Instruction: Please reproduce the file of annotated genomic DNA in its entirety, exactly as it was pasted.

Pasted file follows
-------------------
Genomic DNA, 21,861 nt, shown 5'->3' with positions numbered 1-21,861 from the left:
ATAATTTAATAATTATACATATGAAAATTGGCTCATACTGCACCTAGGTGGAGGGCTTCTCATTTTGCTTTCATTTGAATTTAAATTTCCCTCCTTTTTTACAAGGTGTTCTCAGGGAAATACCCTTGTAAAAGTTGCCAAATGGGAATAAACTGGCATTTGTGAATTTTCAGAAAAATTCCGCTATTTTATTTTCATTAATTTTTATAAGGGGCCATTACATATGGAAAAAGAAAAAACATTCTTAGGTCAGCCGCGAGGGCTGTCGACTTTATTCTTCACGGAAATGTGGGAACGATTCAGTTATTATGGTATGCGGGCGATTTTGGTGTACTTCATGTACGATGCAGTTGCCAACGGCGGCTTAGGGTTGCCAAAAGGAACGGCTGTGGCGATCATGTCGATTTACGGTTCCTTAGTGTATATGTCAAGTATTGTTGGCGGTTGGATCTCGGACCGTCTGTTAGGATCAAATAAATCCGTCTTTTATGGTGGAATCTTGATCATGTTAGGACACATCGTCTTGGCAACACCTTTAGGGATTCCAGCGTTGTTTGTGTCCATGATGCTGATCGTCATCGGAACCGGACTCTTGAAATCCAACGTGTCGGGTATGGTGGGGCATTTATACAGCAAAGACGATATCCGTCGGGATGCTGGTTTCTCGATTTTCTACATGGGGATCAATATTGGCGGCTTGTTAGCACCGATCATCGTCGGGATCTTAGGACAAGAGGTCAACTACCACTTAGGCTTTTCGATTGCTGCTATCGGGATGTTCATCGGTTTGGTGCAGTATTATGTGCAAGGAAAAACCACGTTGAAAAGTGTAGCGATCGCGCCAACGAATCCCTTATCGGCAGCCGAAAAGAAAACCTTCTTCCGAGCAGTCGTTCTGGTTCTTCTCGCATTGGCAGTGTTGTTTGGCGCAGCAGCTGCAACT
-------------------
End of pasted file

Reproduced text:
Genomic DNA, 21,861 nt, shown 5'->3' with positions numbered 1-21,861 from the left:
ATAATTTAATAATTATACATATGAAAATTGGCTCATACTGCACCTAGGTGGAGGGCTTCTCATTTTGCTTTCATTTGAATTTAAATTTCCCTCCTTTTTTACAAGGTGTTCTCAGGGAAATACCCTTGTAAAAGTTGCCAAATGGGAATAAACTGGCATTTGTGAATTTTCAGAAAAATTCCGCTATTTTATTTTCATTAATTTTTATAAGGGGCCATTACATATGGAAAAAGAAAAAACATTCTTAGGTCAGCCGCGAGGGCTGTCGACTTTATTCTTCACGGAAATGTGGGAACGATTCAGTTATTATGGTATGCGGGCGATTTTGGTGTACTTCATGTACGATGCAGTTGCCAACGGCGGCTTAGGGTTGCCAAAAGGAACGGCTGTGGCGATCATGTCGATTTACGGTTCCTTAGTGTATATGTCAAGTATTGTTGGCGGTTGGATCTCGGACCGTCTGTTAGGATCAAATAAATCCGTCTTTTATGGTGGAATCTTGATCATGTTAGGACACATCGTCTTGGCAACACCTTTAGGGATTCCAGCGTTGTTTGTGTCCATGATGCTGATCGTCATCGGAACCGGACTCTTGAAATCCAACGTGTCGGGTATGGTGGGGCATTTATACAGCAAAGACGATATCCGTCGGGATGCTGGTTTCTCGATTTTCTACATGGGGATCAATATTGGCGGCTTGTTAGCACCGATCATCGTCGGGATCTTAGGACAAGAGGTCAACTACCACTTAGGCTTTTCGATTGCTGCTATCGGGATGTTCATCGGTTTGGTGCAGTATTATGTGCAAGGAAAAACCACGTTGAAAAGTGTAGCGATCGCGCCAACGAATCCCTTATCGGCAGCCGAAAAGAAAACCTTCTTCCGAGCAGTCGTTCTGGTTCTTCTCGCATTGGCAGTGTTGTTTGGCGCAGCAGCTGCAACT